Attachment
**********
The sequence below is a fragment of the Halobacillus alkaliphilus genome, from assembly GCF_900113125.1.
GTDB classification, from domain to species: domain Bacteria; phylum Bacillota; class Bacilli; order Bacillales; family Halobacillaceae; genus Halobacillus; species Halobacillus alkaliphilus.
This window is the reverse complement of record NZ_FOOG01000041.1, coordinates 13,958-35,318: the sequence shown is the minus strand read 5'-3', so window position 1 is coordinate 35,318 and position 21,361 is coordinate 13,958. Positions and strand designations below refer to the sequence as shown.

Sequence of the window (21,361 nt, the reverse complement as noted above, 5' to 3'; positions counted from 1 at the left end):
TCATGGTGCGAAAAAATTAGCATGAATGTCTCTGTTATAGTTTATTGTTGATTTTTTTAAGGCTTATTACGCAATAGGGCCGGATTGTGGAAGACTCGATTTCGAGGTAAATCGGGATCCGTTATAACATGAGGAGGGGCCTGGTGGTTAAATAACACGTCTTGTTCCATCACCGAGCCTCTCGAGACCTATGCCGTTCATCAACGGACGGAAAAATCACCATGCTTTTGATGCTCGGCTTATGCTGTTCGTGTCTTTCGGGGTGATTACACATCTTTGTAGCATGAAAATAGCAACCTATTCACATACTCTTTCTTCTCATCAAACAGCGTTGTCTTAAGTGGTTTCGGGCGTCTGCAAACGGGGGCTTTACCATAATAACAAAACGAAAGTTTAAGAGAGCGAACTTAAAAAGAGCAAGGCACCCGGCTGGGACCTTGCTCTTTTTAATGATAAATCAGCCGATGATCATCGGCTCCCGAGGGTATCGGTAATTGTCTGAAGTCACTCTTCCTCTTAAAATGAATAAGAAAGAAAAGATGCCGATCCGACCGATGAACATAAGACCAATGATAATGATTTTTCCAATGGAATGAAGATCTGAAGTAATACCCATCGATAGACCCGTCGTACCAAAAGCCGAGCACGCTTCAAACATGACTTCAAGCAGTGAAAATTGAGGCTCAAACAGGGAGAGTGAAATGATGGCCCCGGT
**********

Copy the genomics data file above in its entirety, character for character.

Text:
The sequence below is a fragment of the Halobacillus alkaliphilus genome, from assembly GCF_900113125.1.
GTDB classification, from domain to species: domain Bacteria; phylum Bacillota; class Bacilli; order Bacillales; family Halobacillaceae; genus Halobacillus; species Halobacillus alkaliphilus.
This window is the reverse complement of record NZ_FOOG01000041.1, coordinates 13,958-35,318: the sequence shown is the minus strand read 5'-3', so window position 1 is coordinate 35,318 and position 21,361 is coordinate 13,958. Positions and strand designations below refer to the sequence as shown.

Sequence of the window (21,361 nt, the reverse complement as noted above, 5' to 3'; positions counted from 1 at the left end):
TCATGGTGCGAAAAAATTAGCATGAATGTCTCTGTTATAGTTTATTGTTGATTTTTTTAAGGCTTATTACGCAATAGGGCCGGATTGTGGAAGACTCGATTTCGAGGTAAATCGGGATCCGTTATAACATGAGGAGGGGCCTGGTGGTTAAATAACACGTCTTGTTCCATCACCGAGCCTCTCGAGACCTATGCCGTTCATCAACGGACGGAAAAATCACCATGCTTTTGATGCTCGGCTTATGCTGTTCGTGTCTTTCGGGGTGATTACACATCTTTGTAGCATGAAAATAGCAACCTATTCACATACTCTTTCTTCTCATCAAACAGCGTTGTCTTAAGTGGTTTCGGGCGTCTGCAAACGGGGGCTTTACCATAATAACAAAACGAAAGTTTAAGAGAGCGAACTTAAAAAGAGCAAGGCACCCGGCTGGGACCTTGCTCTTTTTAATGATAAATCAGCCGATGATCATCGGCTCCCGAGGGTATCGGTAATTGTCTGAAGTCACTCTTCCTCTTAAAATGAATAAGAAAGAAAAGATGCCGATCCGACCGATGAACATAAGACCAATGATAATGATTTTTCCAATGGAATGAAGATCTGAAGTAATACCCATCGATAGACCCGTCGTACCAAAAGCCGAGCACGCTTCAAACATGACTTCAAGCAGTGAAAATTGAGGCTCAAACAGGGAGAGTGAAATGATGGCCCCGGT